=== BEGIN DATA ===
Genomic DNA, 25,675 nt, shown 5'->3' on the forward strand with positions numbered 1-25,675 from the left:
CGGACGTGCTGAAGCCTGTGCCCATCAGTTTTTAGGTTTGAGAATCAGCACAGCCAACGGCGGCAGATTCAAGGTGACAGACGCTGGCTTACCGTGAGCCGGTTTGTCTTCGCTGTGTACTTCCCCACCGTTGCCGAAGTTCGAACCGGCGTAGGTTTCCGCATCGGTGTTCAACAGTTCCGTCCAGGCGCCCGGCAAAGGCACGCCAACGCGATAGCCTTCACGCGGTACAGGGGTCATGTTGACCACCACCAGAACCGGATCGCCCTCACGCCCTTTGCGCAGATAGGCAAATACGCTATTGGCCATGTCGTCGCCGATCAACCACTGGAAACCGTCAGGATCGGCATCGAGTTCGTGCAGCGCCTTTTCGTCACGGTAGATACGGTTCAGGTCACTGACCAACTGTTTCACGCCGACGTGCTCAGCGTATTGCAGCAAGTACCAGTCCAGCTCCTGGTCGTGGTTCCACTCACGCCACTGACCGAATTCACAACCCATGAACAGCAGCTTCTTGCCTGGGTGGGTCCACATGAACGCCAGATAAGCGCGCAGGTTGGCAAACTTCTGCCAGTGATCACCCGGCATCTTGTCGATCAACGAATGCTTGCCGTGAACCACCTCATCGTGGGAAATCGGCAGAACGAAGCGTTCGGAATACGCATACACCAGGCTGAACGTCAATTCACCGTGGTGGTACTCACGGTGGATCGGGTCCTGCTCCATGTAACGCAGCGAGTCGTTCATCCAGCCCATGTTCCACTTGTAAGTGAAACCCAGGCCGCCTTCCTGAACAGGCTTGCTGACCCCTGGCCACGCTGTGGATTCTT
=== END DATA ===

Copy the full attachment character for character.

Genomic DNA, 25,675 nt, shown 5'->3' on the forward strand with positions numbered 1-25,675 from the left:
CGGACGTGCTGAAGCCTGTGCCCATCAGTTTTTAGGTTTGAGAATCAGCACAGCCAACGGCGGCAGATTCAAGGTGACAGACGCTGGCTTACCGTGAGCCGGTTTGTCTTCGCTGTGTACTTCCCCACCGTTGCCGAAGTTCGAACCGGCGTAGGTTTCCGCATCGGTGTTCAACAGTTCCGTCCAGGCGCCCGGCAAAGGCACGCCAACGCGATAGCCTTCACGCGGTACAGGGGTCATGTTGACCACCACCAGAACCGGATCGCCCTCACGCCCTTTGCGCAGATAGGCAAATACGCTATTGGCCATGTCGTCGCCGATCAACCACTGGAAACCGTCAGGATCGGCATCGAGTTCGTGCAGCGCCTTTTCGTCACGGTAGATACGGTTCAGGTCACTGACCAACTGTTTCACGCCGACGTGCTCAGCGTATTGCAGCAAGTACCAGTCCAGCTCCTGGTCGTGGTTCCACTCACGCCACTGACCGAATTCACAACCCATGAACAGCAGCTTCTTGCCTGGGTGGGTCCACATGAACGCCAGATAAGCGCGCAGGTTGGCAAACTTCTGCCAGTGATCACCCGGCATCTTGTCGATCAACGAATGCTTGCCGTGAACCACCTCATCGTGGGAAATCGGCAGAACGAAGCGTTCGGAATACGCATACACCAGGCTGAACGTCAATTCACCGTGGTGGTACTCACGGTGGATCGGGTCCTGCTCCATGTAACGCAGCGAGTCGTTCATCCAGCCCATGTTCCACTTGTAAGTGAAACCCAGGCCGCCTTCCTGAACAGGCTTGCTGACCCCTGGCCACGCTGTGGATTCTT